Merenj, yok and moort[edit | edit source]

Yelakitj said Noongar never worried about food back in those days. Noongar koorl koorliny anywhere, get what they want. Not like it is now. Poor old moorn fellas. Kura Wedjela yarl koorl and burrunginy Noongar boodjar the Wedjala they had government rations for mereny and dartj; that’s all wadjala fed the Noongar, djeri, ngoonyoong and mangk. They never give them dartj, they never used to have any dartj, they went out and got a yonga for noonook dartj. Well they learn how to make a damper, they knew how to make a damper. Learnt from the old Nyungar yorgas. Hey, yok, noonook merinj winjarlnj ? - now he said to his wife, any damper. Derniny doorkininy derniny - that means pull the ashes out, put the damper in there and cover it up. Nyinniny - this means sit and wait. Sit down and wait for it (damper). Mila doorkiny mila doorkiny - means it will be cooked directly. Cook it up, pull it out break the green leaves, dust the damper up and eat all that up. They would sit down and eat it all up. Kwop ngarniny, merinj ngarn - means good feed, food good Nguny koorlongka boollara, Nguny must have merinj koombar merinj - that means he wants plenty of tucker; he got a big family to feed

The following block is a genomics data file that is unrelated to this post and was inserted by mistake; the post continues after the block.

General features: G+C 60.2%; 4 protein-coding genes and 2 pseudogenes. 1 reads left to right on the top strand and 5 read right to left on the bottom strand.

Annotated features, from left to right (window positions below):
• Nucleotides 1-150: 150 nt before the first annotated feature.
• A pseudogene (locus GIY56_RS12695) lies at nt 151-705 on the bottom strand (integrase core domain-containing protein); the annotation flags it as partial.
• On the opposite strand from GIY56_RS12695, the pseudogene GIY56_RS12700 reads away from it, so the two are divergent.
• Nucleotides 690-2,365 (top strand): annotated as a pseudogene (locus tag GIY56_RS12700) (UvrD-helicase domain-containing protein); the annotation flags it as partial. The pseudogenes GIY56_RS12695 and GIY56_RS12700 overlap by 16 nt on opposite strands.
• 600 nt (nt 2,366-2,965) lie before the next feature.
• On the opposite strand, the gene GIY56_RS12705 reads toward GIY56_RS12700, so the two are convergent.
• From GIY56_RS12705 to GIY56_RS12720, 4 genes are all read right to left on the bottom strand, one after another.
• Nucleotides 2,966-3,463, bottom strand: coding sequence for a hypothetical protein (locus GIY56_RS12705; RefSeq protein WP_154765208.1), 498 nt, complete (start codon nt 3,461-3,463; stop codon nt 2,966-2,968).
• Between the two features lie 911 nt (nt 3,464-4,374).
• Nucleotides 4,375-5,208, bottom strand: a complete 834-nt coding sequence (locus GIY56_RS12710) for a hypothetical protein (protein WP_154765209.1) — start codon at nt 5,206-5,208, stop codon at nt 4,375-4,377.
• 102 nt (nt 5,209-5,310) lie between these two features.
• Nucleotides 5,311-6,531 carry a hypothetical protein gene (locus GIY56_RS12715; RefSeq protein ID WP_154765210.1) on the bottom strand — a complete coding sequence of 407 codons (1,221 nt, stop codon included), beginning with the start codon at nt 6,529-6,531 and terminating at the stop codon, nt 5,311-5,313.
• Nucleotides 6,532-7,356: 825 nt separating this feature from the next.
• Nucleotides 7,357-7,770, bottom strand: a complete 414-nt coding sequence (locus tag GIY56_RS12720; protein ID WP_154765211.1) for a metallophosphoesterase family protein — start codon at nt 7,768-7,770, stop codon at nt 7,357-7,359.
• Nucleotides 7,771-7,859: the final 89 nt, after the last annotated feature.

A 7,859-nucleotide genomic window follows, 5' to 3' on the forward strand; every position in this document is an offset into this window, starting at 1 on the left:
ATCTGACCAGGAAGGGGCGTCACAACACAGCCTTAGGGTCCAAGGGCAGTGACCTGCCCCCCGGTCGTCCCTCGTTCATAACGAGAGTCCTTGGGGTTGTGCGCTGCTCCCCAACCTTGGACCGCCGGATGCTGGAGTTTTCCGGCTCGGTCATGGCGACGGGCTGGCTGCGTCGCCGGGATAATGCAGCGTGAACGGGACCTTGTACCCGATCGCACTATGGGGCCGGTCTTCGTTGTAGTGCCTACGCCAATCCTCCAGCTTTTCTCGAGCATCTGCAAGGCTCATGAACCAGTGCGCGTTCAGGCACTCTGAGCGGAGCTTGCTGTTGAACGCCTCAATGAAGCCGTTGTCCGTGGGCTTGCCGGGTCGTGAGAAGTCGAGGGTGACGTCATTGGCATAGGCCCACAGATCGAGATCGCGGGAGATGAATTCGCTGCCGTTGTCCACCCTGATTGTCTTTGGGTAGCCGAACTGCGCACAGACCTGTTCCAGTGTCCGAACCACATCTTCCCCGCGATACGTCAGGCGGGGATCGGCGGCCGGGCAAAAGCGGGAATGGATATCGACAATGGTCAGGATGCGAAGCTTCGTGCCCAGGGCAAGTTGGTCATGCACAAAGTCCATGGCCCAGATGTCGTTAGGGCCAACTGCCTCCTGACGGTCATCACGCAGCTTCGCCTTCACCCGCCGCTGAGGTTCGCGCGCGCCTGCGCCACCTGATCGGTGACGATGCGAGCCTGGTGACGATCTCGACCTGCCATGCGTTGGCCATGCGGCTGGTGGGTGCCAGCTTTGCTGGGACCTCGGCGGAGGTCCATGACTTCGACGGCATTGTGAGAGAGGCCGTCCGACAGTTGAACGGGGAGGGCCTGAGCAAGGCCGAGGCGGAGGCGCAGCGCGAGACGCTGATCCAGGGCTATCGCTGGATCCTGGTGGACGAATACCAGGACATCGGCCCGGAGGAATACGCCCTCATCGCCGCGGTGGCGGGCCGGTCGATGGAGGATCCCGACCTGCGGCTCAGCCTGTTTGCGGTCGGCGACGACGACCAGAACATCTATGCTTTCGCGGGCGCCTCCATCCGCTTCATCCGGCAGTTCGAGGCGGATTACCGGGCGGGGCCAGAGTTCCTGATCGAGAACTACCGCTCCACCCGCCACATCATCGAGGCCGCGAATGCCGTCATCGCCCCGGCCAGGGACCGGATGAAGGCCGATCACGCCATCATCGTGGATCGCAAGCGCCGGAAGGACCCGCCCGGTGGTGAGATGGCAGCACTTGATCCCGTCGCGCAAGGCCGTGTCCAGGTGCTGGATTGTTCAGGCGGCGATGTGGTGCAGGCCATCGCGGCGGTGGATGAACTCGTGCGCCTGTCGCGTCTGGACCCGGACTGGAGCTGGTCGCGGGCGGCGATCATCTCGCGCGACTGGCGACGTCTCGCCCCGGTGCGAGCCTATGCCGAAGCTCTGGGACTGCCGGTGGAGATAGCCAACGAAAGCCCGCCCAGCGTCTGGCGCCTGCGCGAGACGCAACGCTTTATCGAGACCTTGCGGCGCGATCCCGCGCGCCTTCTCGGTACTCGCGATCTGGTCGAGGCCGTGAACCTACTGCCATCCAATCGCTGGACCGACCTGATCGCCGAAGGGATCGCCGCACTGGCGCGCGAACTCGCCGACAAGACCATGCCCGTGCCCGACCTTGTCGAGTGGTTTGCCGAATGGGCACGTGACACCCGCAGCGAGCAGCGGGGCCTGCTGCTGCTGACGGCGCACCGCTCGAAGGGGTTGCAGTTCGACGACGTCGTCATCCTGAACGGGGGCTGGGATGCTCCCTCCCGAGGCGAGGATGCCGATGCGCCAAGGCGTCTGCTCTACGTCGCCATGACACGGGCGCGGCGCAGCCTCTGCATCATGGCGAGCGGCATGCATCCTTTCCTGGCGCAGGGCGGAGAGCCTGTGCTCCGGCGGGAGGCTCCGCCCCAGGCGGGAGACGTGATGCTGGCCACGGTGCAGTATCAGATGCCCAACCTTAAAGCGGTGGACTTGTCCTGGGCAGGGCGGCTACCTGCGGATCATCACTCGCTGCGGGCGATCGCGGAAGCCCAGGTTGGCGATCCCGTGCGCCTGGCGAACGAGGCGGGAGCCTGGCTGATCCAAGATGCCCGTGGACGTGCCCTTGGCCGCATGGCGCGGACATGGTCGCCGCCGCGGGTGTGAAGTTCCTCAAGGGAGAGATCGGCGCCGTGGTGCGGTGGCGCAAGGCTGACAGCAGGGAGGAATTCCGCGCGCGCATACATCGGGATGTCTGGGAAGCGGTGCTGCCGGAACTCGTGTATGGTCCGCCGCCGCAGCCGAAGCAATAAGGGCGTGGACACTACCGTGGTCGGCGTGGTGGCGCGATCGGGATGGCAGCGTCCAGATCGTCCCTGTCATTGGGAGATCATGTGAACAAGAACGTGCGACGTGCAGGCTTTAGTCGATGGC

Bulyits, kurrlonggurr, bardies and bulyada[edit | edit source]